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Time Series


 
Why time series modeling and forecasting?





 
Standard regression methods, like all statistical methods, have certain underlying assumptions that are required to be met for the model, and its results, are valid.  One of these assumptions is that the observations (rather, the residuals) are independent or uncorrelated.  When the observations cannot be said to be independent from each other, they are said to be autocorrelated.  Under these conditions, standard regression methods become less effective (the assumption of iid is not met, affecting the estimate of the error variance), and time series methods are needed.
 
 
Useful links to online references with Time Series methods include;

A reasonably good reference with an overview of select time series methods, but that doesn't go too deep into theoretical detail, is A Guide to Modern Econometrics (Verbeek).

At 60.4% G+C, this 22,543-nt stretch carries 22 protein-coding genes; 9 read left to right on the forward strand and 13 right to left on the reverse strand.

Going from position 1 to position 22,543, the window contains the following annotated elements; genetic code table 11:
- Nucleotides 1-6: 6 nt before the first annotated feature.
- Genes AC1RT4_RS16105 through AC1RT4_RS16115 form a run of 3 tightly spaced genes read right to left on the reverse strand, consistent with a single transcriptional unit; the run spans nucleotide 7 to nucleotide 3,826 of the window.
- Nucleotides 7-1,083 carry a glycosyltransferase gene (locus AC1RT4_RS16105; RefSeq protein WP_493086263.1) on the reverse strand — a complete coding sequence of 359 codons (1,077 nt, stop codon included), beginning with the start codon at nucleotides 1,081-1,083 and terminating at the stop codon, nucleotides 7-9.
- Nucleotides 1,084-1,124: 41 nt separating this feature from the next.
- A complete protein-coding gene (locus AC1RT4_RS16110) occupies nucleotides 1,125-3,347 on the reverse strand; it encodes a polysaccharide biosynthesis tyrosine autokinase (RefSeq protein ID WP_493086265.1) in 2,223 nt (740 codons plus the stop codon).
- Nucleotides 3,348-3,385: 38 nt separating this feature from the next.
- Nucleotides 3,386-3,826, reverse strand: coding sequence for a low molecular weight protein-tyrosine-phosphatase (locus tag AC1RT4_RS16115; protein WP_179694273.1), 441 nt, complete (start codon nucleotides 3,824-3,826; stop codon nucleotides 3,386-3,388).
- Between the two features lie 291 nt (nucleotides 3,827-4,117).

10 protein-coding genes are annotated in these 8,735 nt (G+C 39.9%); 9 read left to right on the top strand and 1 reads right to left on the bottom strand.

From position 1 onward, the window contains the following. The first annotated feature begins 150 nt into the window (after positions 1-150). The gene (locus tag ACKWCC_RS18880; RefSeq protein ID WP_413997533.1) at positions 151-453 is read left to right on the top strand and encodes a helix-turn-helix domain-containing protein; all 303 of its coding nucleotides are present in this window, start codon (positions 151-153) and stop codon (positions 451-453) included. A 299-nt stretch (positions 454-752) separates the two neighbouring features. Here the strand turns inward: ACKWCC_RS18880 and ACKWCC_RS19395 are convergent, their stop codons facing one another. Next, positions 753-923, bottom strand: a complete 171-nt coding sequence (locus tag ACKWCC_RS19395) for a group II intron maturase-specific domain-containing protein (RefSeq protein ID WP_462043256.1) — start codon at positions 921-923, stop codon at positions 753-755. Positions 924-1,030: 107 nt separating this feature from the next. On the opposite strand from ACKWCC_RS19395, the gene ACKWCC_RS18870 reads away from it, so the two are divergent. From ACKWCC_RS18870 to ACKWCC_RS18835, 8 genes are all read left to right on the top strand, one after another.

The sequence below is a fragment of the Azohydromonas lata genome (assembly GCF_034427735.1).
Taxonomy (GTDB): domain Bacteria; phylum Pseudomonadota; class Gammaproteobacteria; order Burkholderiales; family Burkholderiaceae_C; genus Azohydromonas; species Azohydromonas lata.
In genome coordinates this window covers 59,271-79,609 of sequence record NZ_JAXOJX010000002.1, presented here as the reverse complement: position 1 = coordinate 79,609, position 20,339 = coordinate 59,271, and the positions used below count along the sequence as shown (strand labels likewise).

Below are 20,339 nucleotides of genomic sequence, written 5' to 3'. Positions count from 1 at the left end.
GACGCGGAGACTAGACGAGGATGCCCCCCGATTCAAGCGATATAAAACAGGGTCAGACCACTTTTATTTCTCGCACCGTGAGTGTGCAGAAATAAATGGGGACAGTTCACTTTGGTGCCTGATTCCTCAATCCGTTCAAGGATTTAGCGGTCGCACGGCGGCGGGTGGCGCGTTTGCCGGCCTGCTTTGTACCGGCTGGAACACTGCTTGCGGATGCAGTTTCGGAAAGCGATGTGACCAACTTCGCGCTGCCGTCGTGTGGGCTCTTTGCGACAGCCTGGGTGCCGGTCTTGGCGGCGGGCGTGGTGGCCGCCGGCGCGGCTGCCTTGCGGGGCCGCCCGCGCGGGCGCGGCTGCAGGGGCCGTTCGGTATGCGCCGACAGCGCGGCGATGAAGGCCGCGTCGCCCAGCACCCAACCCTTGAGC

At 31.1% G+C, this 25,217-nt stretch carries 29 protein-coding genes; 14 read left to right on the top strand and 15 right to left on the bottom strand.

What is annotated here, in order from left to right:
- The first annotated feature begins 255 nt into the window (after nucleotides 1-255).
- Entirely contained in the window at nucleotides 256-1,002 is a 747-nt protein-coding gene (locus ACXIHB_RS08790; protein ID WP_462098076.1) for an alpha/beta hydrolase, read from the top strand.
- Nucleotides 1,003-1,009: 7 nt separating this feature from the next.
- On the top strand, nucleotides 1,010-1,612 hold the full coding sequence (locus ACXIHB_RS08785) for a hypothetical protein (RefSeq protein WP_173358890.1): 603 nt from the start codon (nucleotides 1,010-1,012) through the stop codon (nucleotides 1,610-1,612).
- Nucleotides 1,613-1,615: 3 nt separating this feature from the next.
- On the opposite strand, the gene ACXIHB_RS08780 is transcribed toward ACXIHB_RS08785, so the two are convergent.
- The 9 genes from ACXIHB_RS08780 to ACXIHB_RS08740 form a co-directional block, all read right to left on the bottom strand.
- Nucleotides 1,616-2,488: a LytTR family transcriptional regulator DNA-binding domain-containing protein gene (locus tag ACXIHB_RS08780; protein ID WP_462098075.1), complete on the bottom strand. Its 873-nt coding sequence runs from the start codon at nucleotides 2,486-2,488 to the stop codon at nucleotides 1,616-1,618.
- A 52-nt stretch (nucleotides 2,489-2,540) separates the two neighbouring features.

Another good reference that goes a little deeper into the theory behind a few basic elements of time series applications is Statistical Control by Monitoring and Adjustment (Box).


Other references and papers are attached at the bottom of this page, or to sub-pages in this section.
 
 
Related fields include:
    • Time series for financial data has additional issues that must be considered.  One of the main issues is the highly volatile nature of most financial data that violates the assumptions of most standard regression methods and many of the more basic time series methods, creating questions about the validity of resulting models.
 
More detailed references, complete with the underlying theory, include:


Organizations with useful information about Time Series, Forecasting, and Econometrics:

  • Swiss Federal Institute of Technology (ETH) Zurich
    • Rmetrics - "The premier open source software solution for teaching and training quantitative finance" at https://www.rmetrics.org



Other resources